Literature | Fellside by M. R. Carey

Fellside

Synopsis – Fellside is a maximum-security prison on the edge of the Yorkshire Moors is a place where the walls whisper and where Jess Moulson could be spending the rest of her life. But one voice belongs to a little boy with a message for Jess. Will she listen?

Author – M. R. Carey

Genre – Horror | Fantasy | Mystery

Links – Amazon | Goodreads

Rating: 4 out of 5.

For fans of: The Chill, The Deep, Pine

Fellside isn’t the ghostly tale I was expecting and if I was being entirely truthful, it’s not really a horror. Instead, it’s more of a paranormal mystery with touches of crime-thriller, all mixed up together by the wonderful mind of Carey.

What makes the story so strong is the way Carey managed to turn so many of the unsympathetic characters into sympathetic souls. In fact, this took me by somewhat of a surprise given that the first few chapters of Fellside had me believing this was going to be just another book where the prison guards, healthcare professionals and other authority figures were portrayed as corrupt and/or incompetent, something lesser authors uses as an easy way to introduce antagonists and/or obstacles that need to be overcome, but Carey is simply implanting these things in our mind, only to pull the rug out from under the reader, developing these characters motivations and showing them to be more than cogs in a machine.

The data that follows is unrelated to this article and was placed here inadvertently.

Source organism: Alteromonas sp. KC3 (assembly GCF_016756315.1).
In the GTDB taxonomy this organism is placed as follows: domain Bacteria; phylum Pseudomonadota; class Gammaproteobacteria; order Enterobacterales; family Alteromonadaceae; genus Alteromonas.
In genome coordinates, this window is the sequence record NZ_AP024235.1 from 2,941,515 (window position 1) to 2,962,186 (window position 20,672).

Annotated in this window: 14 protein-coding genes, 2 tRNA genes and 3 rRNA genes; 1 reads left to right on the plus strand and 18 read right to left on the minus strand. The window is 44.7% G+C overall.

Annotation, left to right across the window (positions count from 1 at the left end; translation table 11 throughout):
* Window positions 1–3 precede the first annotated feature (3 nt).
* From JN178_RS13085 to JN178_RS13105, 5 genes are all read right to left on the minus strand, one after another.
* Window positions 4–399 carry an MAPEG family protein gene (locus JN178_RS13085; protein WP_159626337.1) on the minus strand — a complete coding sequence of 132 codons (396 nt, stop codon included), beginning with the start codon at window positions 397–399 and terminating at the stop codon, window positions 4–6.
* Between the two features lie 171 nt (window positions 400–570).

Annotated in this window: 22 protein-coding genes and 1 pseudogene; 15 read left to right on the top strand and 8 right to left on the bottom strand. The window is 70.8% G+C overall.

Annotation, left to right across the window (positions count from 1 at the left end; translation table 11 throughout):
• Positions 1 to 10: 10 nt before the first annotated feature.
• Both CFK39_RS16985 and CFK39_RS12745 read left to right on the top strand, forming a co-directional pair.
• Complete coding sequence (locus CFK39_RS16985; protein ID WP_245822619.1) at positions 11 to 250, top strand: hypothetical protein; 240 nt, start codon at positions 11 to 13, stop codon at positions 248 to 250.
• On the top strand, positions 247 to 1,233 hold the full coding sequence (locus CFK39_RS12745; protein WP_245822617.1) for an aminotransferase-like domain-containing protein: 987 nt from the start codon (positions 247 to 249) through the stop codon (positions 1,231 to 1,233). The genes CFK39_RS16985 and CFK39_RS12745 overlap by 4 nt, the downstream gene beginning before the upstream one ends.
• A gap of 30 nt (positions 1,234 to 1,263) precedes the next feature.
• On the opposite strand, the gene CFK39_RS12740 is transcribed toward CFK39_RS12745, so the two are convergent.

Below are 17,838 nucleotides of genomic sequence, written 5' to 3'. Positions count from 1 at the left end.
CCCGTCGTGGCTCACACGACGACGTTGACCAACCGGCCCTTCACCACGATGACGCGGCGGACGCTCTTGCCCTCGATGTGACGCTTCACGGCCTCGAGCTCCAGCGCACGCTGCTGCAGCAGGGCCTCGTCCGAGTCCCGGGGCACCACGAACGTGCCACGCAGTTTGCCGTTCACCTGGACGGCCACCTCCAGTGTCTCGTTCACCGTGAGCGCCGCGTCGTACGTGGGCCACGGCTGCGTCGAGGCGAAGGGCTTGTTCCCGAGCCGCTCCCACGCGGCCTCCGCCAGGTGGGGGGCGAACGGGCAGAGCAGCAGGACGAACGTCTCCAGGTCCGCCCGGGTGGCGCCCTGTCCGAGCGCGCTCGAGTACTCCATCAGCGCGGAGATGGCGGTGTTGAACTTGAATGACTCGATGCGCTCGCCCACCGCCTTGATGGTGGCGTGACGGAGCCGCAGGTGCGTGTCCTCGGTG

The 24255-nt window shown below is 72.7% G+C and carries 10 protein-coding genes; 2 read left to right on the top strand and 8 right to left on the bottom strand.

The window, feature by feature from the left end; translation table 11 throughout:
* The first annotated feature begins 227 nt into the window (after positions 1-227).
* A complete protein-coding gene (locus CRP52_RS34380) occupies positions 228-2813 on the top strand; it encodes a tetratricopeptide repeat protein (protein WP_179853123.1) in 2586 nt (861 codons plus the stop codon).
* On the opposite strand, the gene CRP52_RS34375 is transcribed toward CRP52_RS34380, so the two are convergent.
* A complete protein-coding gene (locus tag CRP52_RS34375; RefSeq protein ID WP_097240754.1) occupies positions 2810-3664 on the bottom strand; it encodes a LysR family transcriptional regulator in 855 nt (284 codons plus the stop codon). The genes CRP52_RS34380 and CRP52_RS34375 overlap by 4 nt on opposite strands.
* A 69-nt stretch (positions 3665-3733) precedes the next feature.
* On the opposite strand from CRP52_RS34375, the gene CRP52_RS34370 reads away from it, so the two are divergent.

The same can be said for the principal character of Jess, who it must be said, took some time to grow on me. After all, it is hard to sympathize with someone who is hell-set on killing herself and it doesn’t do much to further the plot when she spends more of that time in bed on a hunger strike. This, however, soon changed as she sets about finding redemption for the issues of her past and discovering the truth of what happened the night of the fire. At this point, I was hooked.

“The universe was a badly written soap opera where every plot twist strained credibility just that little bit further.”

― M.R. Carey, Fellside

Fellside is really intended to be scary and that might disappoint some readers, but if you’re willing to overlook this fact, you will discover a story filled with great conflict and tension, a very robust plot and memorable characters.

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